You are previewing Big Data Analytics: Turning Big Data into Big Money.

Big Data Analytics: Turning Big Data into Big Money

Cover of Big Data Analytics: Turning Big Data into Big Money by Frank J. Ohlhorst Published by John Wiley & Sons
  1. Cover
  2. Contents
  3. Title
  4. Copyright
  5. Preface
  6. Acknowledgments
  7. Chapter 1: What is Big Data?
    1. The Arrival of Analytics
    2. Where is the Value?
    3. More to Big Data Than Meets the Eye
    4. Dealing with the Nuances of Big Data
    5. An Open Source Brings Forth Tools
    6. Caution: Obstacles Ahead
  8. Chapter 2: Why Big Data Matters
    1. Big Data Reaches Deep
    2. Obstacles Remain
    3. Data Continue to Evolve
    4. Data and Data Analysis are Getting More Complex
    5. The Future is Now
  9. Chapter 3: Big Data and the Business Case
    1. Realizing Value
    2. The Case for Big Data
    3. The Rise of Big Data Options
    4. Beyond Hadoop
    5. With Choice Come Decisions
  10. Chapter 4: Building the Big Data Team
    1. The Data Scientist
    2. The Team Challenge
    3. Different Teams, Different Goals
    4. Don’t Forget the Data
    5. Challenges Remain
    6. Teams versus Culture
    7. Gauging Success
  11. Chapter 5: Big Data Sources
    1. Hunting for Data
    2. Setting the Goal
    3. Big Data Sources Growing
    4. Diving Deeper into Big Data Sources
    5. A Wealth of Public Information
    6. Getting Started with Big Data Acquisition
    7. Ongoing Growth, No End in Sight
  12. Chapter 6: The Nuts and Bolts of Big Data
    1. The Storage Dilemma
    2. Building a Platform
    3. Bringing Structure to Unstructured Data
    4. Processing Power
    5. Choosing among In-house, Outsourced, or Hybrid Approaches
  13. Chapter 7: Security, Compliance, Auditing, and Protection
    1. Pragmatic Steps to Securing Big Data
    2. Classifying Data
    3. Protecting Big Data Analytics
    4. Big Data and Compliance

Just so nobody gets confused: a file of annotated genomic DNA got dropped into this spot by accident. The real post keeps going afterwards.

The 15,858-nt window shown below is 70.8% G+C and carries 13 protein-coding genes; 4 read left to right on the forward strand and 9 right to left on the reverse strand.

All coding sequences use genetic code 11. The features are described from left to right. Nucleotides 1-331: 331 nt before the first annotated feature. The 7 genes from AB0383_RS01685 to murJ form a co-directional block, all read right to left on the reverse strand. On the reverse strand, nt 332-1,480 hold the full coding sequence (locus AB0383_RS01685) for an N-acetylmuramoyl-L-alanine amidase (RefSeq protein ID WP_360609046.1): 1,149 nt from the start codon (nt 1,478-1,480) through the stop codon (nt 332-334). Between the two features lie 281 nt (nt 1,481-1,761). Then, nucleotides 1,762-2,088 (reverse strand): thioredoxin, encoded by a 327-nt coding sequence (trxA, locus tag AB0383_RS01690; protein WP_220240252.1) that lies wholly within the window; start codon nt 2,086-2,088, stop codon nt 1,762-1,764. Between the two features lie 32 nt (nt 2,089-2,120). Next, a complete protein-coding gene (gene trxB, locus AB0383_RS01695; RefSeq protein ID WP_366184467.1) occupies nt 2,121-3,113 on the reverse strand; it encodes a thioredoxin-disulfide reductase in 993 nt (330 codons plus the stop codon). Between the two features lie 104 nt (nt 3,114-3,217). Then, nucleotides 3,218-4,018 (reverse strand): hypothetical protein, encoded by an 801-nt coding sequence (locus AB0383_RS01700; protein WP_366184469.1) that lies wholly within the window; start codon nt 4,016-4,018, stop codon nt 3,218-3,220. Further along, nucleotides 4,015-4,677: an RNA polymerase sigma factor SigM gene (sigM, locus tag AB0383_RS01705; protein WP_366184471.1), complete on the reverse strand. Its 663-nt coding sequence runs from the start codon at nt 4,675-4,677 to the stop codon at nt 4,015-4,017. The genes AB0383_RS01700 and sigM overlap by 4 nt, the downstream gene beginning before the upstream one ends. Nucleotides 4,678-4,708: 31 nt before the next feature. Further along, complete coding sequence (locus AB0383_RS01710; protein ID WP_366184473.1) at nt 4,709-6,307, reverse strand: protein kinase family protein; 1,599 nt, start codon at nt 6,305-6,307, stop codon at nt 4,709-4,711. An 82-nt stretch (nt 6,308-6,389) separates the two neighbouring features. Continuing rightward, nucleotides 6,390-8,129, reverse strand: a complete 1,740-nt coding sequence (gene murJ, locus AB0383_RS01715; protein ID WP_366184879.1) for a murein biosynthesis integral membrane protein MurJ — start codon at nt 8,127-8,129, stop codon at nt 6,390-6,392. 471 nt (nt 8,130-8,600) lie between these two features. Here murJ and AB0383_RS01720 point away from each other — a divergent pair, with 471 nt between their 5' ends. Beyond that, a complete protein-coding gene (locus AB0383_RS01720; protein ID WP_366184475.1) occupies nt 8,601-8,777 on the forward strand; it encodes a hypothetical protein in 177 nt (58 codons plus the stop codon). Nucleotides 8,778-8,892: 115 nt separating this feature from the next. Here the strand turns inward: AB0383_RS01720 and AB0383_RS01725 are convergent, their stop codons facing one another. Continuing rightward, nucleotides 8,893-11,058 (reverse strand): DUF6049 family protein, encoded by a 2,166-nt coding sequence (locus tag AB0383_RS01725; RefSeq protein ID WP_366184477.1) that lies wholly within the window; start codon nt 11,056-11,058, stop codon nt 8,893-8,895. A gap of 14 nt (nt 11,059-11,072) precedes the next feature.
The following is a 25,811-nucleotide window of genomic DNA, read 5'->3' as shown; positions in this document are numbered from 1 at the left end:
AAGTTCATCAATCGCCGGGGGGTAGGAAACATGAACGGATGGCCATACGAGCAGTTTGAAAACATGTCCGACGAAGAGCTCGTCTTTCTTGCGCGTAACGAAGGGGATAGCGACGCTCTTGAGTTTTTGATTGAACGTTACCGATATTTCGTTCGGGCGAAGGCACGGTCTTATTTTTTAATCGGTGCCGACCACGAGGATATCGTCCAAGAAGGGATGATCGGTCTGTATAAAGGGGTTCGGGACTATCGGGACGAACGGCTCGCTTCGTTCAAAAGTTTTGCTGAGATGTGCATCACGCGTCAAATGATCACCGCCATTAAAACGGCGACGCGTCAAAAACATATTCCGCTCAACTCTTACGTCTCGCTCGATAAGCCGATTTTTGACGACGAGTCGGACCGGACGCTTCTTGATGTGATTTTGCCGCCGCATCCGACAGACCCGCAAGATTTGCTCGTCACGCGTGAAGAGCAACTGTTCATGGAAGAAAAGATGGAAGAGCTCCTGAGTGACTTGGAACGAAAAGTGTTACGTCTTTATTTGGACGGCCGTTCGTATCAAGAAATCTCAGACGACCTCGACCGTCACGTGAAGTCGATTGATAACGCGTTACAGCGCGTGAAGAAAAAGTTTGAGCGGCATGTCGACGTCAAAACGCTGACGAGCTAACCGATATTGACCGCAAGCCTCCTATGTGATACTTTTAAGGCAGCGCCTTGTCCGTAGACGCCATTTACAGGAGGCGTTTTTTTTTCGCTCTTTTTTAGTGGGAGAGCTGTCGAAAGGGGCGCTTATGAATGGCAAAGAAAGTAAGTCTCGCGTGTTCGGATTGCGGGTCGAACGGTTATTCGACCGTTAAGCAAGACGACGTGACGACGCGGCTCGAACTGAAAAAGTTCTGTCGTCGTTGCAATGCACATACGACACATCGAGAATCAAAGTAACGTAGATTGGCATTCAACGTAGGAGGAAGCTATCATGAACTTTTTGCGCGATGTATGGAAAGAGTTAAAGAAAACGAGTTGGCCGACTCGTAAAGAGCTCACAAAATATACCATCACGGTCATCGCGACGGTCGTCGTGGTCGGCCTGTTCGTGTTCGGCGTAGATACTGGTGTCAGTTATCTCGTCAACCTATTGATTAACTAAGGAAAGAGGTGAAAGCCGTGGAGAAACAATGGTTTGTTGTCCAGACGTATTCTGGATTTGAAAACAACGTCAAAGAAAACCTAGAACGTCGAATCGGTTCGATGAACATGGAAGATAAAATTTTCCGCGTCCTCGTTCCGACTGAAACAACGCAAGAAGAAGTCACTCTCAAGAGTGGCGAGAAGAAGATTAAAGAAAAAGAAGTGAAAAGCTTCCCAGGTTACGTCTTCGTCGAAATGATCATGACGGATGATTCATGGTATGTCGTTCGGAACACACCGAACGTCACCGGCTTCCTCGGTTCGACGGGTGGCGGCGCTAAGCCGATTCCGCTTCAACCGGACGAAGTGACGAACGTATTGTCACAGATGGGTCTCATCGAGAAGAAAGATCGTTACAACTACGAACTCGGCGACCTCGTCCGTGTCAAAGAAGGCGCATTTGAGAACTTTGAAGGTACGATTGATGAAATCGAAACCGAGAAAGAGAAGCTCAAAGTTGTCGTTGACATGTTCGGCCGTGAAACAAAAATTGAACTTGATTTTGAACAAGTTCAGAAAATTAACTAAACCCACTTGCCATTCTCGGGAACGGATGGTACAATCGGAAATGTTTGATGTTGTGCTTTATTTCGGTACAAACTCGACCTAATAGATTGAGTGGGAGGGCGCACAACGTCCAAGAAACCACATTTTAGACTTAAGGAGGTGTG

5. The Intellectual Property Challenge
  14. Chapter 8: The Evolution of Big Data
    1. Big Data: The Modern Era
    2. Today, Tomorrow, and the Next Day
    3. Changing Algorithms
  15. Chapter 9: Best Practices for Big Data Analytics
    1. Start Small with Big Data
    2. Thinking Big
    3. Avoiding Worst Practices
    4. Baby Steps
    5. The Value of Anomalies
    6. Expediency versus Accuracy
    7. In-Memory Processing
  16. Chapter 10: Bringing it All Together
    1. The Path to Big Data
    2. The Realities of Thinking Big Data
    3. Hands-on Big Data
    4. The Big Data Pipeline in Depth
    5. Big Data Visualization
    6. Big Data Privacy
  17. Appendix: Supporting Data
    1. “The MapR Distribution for Apache Hadoop”
    2. “High Availability: No Single Points of Failure”
  18. About the Author
  19. Index
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Chapter 1

What Is Big Data?

What exactly is Big Data? At first glance, the term seems rather vague, referring to something that is large and full of information. That description does indeed fit the bill, yet it provides no information on what Big Data really is.

Big Data is often described as extremely large data sets that have grown beyond the ability to manage and analyze them with traditional data processing tools. Searching the Web for clues reveals an almost universal definition, shared by the majority of those promoting the ideology of Big Data, that can be condensed into something like this: Big Data defines a situation in which data sets have grown to such enormous sizes that conventional information technologies can no longer effectively handle either the size of the data set or the scale and growth of the data set. In other words, the data set has grown so large that it is difficult to manage and even harder to garner value out of it. The primary difficulties are the acquisition, storage, searching, sharing, analytics, and visualization of data.

There is much more to be said about what Big Data actually is. The concept has evolved to include not only the size of the data set but also the processes involved in leveraging the data. Big Data has even become synonymous with other business concepts, such as business intelligence, analytics, and data mining.

Paradoxically, Big Data is not that new. Although massive data sets have been created in just the last two years, Big ...

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